2 May 2019

It had been a very busy week. On the Saturday I’d had some brown spotting, we hadn’t experienced that previously and although we knew it could be completely normal, we were nonetheless anxious because our first pregnancy had resulted in a missed miscarriage in February 2017. The assessment unit brought us in for a scan and friends looked after our 15 month old son for us.

We were terrified and being back there brought all the old feelings back. The sonographer and nurse were wonderful and the internal scan soon found a little heartbeat and a small haematoma that could account for the spotting. We were beyond relieved and began to have small feelings of hope that everything might be ok. I was 6.5 weeks pregnant. The next day, I saw my midwife for my booking appointment. She was lovely and we talked about my successful, healthy pregnancy and birth but also my fears and anxiety surrounding our pregnancy loss. We ended on a high getting very passionate about homebirth and I felt even more hopeful.

The next night I began to bleed. Jamie, my husband, was reassured when we read the book and did some research that it can be a normal part of pregnancy. However, the next morning, the bleeding increased and I began to have back pain and cramping. The hopefulness disappeared and the sinking feeling of dread came and sat in my stomach and never left. Jamie called the unit again and they arranged another scan, two days after our healthy, gorgeous tiny baby was seen.

By this point, the pain had become more intense and both Jamie and I knew what was happening. I was miscarrying. I was beside myself. The lovely sonographer and nurse were so patient and kind with us but the room was completely silent. Everyone knew we were simply waiting for the sonographer to say the words “I’m sorry but….” There was nothing we could do or could have done differently. We sat in the family room in pieces. Jamie just kept saying “I’m sorry” over and over as if it was his fault. It wasn’t.

The nurse was very experienced and said all the right things. We knew the answers already but it helped to hear someone say them aloud. I will never forget how well we were treated, the kindness and compassion in that first hour makes all the difference. We picked up our happy, rambunctious toddler and brought him home to nap, then we collapsed into grief.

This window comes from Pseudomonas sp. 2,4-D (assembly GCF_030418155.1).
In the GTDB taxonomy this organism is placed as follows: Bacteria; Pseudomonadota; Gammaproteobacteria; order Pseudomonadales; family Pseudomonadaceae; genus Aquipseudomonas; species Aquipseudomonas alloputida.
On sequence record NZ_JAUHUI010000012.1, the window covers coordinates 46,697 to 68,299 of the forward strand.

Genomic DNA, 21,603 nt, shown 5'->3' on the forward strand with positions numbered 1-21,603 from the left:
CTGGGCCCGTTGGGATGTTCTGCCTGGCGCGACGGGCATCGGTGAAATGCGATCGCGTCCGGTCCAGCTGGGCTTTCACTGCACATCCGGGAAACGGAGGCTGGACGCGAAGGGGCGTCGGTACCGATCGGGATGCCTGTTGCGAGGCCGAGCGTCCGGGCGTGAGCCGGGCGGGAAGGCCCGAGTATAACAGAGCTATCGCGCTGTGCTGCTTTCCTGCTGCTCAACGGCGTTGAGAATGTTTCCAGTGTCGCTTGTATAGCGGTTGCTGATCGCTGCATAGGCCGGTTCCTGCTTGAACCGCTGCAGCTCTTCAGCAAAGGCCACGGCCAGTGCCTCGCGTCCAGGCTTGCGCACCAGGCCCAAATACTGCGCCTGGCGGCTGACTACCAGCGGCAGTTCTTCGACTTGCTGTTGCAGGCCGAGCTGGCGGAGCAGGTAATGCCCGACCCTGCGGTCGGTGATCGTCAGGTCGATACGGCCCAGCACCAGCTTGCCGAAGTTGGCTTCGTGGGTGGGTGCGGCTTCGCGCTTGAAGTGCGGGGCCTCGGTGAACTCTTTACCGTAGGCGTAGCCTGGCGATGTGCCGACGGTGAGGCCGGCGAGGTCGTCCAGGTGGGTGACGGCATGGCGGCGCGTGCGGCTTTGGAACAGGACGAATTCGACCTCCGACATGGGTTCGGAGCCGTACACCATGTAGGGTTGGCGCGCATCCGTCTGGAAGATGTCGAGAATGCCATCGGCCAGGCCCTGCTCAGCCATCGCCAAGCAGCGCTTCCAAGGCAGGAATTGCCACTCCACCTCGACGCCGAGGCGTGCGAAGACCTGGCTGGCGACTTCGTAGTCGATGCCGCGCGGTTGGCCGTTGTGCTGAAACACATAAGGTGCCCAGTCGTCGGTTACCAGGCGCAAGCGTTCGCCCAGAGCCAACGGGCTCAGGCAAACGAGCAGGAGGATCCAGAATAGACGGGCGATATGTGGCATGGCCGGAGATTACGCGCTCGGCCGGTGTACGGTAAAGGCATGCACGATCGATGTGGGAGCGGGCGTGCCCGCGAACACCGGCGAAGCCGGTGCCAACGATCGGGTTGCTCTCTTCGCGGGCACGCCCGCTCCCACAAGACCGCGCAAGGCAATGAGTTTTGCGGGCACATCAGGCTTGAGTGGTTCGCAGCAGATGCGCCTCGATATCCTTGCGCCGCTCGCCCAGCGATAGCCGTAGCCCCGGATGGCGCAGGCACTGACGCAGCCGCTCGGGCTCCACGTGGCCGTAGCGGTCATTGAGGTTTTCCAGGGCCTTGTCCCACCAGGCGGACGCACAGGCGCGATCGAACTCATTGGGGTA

I popped to the loo soon after and there it was, the tiniest baby in it’s sac. I called to Jamie and we just sac looking at it for a really long time. We didn’t know what to do with it at first, we didn’t know how you dealt with seeing your tiny baby like this when it wasn’t supposed to be here. We wrapped it up gently, went out into our garden and buried it under a young pear tree. When we move, that tree will come with us. Seeing the baby was a bit of a traumatic relief for us, it’s something parents should never have to do and yet, it gave us some semblance of closure having that small ritual to ourselves.

We do feel incredibly lucky to have our son, he is an absolute joy and we adore him but that isn’t to say we don’t feel the pain of our losses as deeply. Every day is different, some days we function really well and other days it’s purely about survival. As a couple, we have definitely learnt from the difficulties of our first loss. We really struggled to support one another as we dealt with it in such different and personal ways. This time, we immediately pulled together and respected our own and the other’s method of coping. It’s only now that I understand what people mean when they say they’re stronger together after something traumatic has happened. We really need each other.

 

This year I will:

As our loss is so recent and understandably raw, I have no idea how I’ll mark the loss of our third baby. For our first baby I light a candle. For our third baby, I know I’ll want to do something different because they were different babies who would have been very different children.

 

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